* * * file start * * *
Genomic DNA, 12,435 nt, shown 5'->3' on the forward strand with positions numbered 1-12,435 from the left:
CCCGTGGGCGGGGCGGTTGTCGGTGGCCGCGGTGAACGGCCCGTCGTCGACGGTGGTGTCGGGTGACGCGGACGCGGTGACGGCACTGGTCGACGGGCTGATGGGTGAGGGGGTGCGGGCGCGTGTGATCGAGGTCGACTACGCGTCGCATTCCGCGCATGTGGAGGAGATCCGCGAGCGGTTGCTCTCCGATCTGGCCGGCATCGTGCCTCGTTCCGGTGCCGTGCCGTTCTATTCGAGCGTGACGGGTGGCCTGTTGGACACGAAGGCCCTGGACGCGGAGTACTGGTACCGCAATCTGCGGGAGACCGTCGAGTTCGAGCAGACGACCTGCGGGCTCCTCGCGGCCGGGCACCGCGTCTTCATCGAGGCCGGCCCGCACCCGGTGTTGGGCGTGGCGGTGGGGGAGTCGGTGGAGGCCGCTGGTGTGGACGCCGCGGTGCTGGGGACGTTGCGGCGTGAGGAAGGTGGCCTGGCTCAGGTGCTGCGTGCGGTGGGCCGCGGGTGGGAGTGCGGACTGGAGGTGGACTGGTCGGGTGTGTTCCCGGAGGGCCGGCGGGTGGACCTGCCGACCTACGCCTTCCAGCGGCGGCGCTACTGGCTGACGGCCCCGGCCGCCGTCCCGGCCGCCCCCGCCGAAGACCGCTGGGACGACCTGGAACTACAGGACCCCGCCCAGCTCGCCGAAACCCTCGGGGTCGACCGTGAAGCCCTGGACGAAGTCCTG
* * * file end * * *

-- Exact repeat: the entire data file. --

Genomic DNA, 12,435 nt, shown 5'->3' on the forward strand with positions numbered 1-12,435 from the left:
CCCGTGGGCGGGGCGGTTGTCGGTGGCCGCGGTGAACGGCCCGTCGTCGACGGTGGTGTCGGGTGACGCGGACGCGGTGACGGCACTGGTCGACGGGCTGATGGGTGAGGGGGTGCGGGCGCGTGTGATCGAGGTCGACTACGCGTCGCATTCCGCGCATGTGGAGGAGATCCGCGAGCGGTTGCTCTCCGATCTGGCCGGCATCGTGCCTCGTTCCGGTGCCGTGCCGTTCTATTCGAGCGTGACGGGTGGCCTGTTGGACACGAAGGCCCTGGACGCGGAGTACTGGTACCGCAATCTGCGGGAGACCGTCGAGTTCGAGCAGACGACCTGCGGGCTCCTCGCGGCCGGGCACCGCGTCTTCATCGAGGCCGGCCCGCACCCGGTGTTGGGCGTGGCGGTGGGGGAGTCGGTGGAGGCCGCTGGTGTGGACGCCGCGGTGCTGGGGACGTTGCGGCGTGAGGAAGGTGGCCTGGCTCAGGTGCTGCGTGCGGTGGGCCGCGGGTGGGAGTGCGGACTGGAGGTGGACTGGTCGGGTGTGTTCCCGGAGGGCCGGCGGGTGGACCTGCCGACCTACGCCTTCCAGCGGCGGCGCTACTGGCTGACGGCCCCGGCCGCCGTCCCGGCCGCCCCCGCCGAAGACCGCTGGGACGACCTGGAACTACAGGACCCCGCCCAGCTCGCCGAAACCCTCGGGGTCGACCGTGAAGCCCTGGACGAAGTCCTG